Monday, September 08, 2014

All About the Bonsai

Perhaps it all started when I was but a child dreaming up fantastic little tales of heroism and bravery in the small plot of land in front of my house. Under the forgiving shade of the blooming guava tree, I dug out simple country paths and lanes for the rudimentary twig houses I built. Dried guava leaves and torn palm fronds were woven into makeshift thatch roofs for the miniature figures that peopled the hopeful village at the crossroads. For everything else, there was always tape and paper around.

After all despite my large, clumsy hands, I've always been great at paper crafts.

So it's obvious that the miniature world has always held a fascination for me, what with designing DIY wooden houses to crafting mini paper lanterns and ... yes, even to keeping bonsai trees. But with my green thumb always in doubt, the paralyzing fear of maintaining those terrifyingly fragile zen gardens always kept me away. Didn't want to subject the poor bonsai tree to my dubious arboriculture skills lest I be deemed the local bonsai murderer.

However that certainly never stopped me from admiring those perfectly manicured and pruned miniature trees, occasionally even decorated with tiny temple shrines or the lonely wandering figurine.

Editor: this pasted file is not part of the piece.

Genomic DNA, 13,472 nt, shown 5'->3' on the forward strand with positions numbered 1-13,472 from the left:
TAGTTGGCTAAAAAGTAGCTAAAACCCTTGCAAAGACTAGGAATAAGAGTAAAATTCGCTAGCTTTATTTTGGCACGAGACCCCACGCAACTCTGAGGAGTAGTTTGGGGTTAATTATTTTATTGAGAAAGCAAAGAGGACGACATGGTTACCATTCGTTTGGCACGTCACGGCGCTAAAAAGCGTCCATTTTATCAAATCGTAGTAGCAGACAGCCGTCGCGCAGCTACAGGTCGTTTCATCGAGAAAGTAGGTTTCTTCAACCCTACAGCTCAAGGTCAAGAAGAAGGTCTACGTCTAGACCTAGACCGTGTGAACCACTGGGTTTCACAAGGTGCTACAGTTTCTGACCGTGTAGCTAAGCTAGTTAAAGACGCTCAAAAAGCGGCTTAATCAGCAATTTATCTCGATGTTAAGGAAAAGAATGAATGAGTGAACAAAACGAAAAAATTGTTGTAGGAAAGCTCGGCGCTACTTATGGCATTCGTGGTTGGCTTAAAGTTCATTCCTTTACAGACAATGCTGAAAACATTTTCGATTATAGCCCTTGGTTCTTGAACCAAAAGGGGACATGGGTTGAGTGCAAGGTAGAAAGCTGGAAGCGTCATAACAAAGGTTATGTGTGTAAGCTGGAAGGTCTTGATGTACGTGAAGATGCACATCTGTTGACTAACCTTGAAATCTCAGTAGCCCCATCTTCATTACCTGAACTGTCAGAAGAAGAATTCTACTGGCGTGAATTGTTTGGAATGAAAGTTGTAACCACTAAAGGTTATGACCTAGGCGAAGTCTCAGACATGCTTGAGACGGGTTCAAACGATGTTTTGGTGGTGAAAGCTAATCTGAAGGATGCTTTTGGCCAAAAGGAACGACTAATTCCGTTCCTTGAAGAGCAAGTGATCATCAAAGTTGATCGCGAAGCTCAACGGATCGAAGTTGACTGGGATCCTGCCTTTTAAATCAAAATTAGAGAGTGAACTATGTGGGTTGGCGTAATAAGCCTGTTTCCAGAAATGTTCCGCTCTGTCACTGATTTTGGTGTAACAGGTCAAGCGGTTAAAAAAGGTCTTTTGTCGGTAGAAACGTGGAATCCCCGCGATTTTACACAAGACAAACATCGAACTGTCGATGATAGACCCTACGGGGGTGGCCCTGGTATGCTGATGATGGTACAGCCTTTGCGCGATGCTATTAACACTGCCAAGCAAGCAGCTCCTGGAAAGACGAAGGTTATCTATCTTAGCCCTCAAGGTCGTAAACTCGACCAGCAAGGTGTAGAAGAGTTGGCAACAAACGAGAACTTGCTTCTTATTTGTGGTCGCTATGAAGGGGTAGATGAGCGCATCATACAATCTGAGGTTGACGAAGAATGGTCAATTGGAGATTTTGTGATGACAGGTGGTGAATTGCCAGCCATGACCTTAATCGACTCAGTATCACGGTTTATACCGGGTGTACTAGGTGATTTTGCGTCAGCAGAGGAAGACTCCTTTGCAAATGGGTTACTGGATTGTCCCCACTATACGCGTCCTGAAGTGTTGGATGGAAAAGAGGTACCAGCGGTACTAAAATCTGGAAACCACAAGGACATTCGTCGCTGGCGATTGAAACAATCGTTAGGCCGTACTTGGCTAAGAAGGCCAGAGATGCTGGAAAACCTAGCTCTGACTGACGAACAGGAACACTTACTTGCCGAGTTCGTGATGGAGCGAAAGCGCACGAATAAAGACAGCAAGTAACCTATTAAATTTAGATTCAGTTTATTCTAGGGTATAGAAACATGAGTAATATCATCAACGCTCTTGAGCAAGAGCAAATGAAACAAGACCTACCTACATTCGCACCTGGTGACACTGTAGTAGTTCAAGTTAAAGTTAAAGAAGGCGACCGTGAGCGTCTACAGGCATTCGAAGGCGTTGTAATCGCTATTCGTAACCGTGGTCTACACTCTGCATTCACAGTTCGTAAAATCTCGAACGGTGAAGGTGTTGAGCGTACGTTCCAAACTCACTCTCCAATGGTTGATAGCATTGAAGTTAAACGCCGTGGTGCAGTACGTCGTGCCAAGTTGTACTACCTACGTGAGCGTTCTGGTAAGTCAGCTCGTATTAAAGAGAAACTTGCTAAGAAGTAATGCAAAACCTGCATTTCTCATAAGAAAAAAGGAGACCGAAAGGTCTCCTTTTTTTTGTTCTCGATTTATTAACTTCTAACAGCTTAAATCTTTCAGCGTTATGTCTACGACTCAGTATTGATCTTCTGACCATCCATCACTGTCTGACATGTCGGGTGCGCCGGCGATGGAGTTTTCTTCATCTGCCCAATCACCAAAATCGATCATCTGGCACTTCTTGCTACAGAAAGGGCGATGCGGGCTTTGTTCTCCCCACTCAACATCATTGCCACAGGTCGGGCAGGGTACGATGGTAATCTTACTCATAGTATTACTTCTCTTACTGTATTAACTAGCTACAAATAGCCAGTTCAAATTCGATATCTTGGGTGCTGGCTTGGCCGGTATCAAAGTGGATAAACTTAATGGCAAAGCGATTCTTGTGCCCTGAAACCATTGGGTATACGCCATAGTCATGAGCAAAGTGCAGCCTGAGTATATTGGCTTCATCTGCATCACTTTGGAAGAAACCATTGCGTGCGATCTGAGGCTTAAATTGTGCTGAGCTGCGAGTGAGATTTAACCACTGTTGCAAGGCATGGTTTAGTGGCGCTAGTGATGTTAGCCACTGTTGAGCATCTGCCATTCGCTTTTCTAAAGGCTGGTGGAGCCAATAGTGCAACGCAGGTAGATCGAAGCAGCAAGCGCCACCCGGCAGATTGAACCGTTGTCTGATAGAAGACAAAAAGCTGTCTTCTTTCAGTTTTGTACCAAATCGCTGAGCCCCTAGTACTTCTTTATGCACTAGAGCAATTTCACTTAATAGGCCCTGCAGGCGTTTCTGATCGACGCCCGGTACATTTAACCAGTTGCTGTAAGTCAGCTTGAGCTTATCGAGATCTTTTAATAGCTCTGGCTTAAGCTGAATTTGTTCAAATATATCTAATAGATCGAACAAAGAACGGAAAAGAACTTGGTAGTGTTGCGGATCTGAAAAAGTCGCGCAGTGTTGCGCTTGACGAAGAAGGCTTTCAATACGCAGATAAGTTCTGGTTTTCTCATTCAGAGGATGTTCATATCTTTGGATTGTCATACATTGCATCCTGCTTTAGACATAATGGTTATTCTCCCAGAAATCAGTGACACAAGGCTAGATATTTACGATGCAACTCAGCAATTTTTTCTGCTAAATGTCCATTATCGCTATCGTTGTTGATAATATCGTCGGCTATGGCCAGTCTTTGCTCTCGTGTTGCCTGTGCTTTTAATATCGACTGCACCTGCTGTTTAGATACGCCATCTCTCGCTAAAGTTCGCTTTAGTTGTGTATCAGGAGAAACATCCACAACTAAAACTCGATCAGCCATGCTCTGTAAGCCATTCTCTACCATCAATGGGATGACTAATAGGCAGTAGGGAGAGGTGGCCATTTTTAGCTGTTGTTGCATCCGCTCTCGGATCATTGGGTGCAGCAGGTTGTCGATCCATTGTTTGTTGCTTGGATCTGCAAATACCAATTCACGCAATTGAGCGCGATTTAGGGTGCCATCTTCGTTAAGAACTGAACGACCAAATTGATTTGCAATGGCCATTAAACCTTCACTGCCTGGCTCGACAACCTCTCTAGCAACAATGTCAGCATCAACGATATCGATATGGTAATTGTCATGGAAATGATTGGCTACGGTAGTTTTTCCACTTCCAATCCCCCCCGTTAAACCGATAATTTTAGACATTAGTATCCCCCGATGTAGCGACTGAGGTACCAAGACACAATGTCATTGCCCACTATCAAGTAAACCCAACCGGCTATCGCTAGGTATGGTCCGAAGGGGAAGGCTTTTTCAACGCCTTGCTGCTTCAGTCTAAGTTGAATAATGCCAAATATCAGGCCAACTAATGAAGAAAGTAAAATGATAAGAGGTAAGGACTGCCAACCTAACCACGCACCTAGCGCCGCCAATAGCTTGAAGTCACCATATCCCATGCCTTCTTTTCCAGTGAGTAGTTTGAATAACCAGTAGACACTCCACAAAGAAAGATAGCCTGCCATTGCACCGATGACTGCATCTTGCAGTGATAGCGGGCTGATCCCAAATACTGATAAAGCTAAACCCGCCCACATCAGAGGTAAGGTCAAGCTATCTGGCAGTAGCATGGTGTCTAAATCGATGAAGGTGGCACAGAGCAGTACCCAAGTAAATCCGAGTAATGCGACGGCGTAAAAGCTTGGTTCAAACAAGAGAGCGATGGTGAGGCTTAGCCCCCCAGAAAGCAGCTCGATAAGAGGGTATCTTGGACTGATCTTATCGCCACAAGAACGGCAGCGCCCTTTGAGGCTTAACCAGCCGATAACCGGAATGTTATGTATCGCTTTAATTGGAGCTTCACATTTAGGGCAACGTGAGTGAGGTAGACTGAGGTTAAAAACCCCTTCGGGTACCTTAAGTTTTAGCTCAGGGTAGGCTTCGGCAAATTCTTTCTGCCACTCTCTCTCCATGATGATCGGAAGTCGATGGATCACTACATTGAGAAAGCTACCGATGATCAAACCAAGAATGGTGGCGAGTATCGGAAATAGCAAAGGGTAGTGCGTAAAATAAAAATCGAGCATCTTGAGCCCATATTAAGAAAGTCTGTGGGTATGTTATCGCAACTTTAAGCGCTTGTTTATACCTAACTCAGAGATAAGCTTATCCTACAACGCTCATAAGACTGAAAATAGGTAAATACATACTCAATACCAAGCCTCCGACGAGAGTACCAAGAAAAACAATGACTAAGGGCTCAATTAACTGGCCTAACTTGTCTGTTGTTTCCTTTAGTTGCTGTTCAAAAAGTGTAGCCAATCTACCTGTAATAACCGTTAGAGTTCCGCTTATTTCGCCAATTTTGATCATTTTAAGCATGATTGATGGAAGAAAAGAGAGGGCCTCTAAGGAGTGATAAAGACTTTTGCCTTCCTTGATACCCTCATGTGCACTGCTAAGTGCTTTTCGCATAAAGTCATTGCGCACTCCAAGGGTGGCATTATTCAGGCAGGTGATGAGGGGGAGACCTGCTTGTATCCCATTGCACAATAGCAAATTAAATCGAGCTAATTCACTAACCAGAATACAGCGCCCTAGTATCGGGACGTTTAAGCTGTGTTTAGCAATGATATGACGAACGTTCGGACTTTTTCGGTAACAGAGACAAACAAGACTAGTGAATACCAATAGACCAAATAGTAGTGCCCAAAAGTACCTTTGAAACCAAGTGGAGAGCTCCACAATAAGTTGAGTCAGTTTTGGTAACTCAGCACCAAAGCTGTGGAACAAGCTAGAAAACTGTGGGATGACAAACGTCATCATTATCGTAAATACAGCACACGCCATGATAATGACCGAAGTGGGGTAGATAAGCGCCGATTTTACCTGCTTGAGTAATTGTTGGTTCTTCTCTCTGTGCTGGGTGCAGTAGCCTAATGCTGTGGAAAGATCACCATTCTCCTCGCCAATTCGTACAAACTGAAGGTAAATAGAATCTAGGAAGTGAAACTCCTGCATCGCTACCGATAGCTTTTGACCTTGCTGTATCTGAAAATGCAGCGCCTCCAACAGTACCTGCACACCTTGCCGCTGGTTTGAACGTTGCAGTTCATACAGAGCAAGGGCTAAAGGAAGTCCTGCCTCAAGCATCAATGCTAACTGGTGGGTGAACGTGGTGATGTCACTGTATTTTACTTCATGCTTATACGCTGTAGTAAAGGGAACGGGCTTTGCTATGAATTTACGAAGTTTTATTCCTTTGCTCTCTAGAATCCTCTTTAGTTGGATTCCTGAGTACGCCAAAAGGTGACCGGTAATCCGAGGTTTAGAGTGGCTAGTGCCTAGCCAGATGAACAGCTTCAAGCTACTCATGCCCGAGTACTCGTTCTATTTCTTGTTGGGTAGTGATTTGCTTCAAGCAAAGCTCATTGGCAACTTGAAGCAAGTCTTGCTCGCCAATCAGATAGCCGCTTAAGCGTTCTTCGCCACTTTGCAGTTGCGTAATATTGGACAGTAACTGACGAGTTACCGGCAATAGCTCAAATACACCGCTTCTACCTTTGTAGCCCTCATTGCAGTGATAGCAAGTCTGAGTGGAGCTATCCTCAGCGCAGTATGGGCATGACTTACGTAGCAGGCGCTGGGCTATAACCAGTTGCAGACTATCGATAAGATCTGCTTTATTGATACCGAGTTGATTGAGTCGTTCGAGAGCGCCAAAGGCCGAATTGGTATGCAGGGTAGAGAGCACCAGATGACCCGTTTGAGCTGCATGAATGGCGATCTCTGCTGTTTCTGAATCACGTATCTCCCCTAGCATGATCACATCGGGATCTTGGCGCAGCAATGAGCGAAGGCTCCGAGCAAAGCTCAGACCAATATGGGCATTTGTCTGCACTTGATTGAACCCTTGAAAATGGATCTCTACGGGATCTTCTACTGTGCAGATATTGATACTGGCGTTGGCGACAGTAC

Wow, that's one ginormous bonsai tree. 

So when I saw a friendly neighbour offering some of his potted bonsai trees for sale online, I just couldn't help myself. Not knowing how much to offer in exchange, I just came up with a particularly low price since I wanted a really, really tiny plant to start with. Several inches high perhaps?

Neighbour : Got a lot ah. What type? How much you want?
Paul : Just one should do. Something small for the office. 
Neighbour : Sure got one! How much you want?
Paul : Maybe about a hundred or so? 
Neighbour : Definitely. You wait here, I get for you. 
Paul : A small one yeah?
Neighbour : Small, small yeah. 

I assume he understood what I meant. Well that teaches me not to overestimate the skills of locals in determining size and length - and to severely underestimate the general price of items in the future. Turns out his version of small wasn't the dainty size of my palm as I had expected - but closer to the size of an overfed toddler.

Paul : OMG. 
Neighbour : You like ka? I got more. 
Paul : That's quite enough, I think. Didn't expect it to be this big!
Neighbour : You pay more, I give you more lo! 

Well perhaps the sole figurine would be seriously dwarfed by my alarmingly large bonsai tree - even with me immediately attacking it with pruning shears - but that wouldn't stop me from starting a little village beneath the shade! Maybe a small family of retired geishas setting up a ramen shop!

Oh the possibilities are endless!

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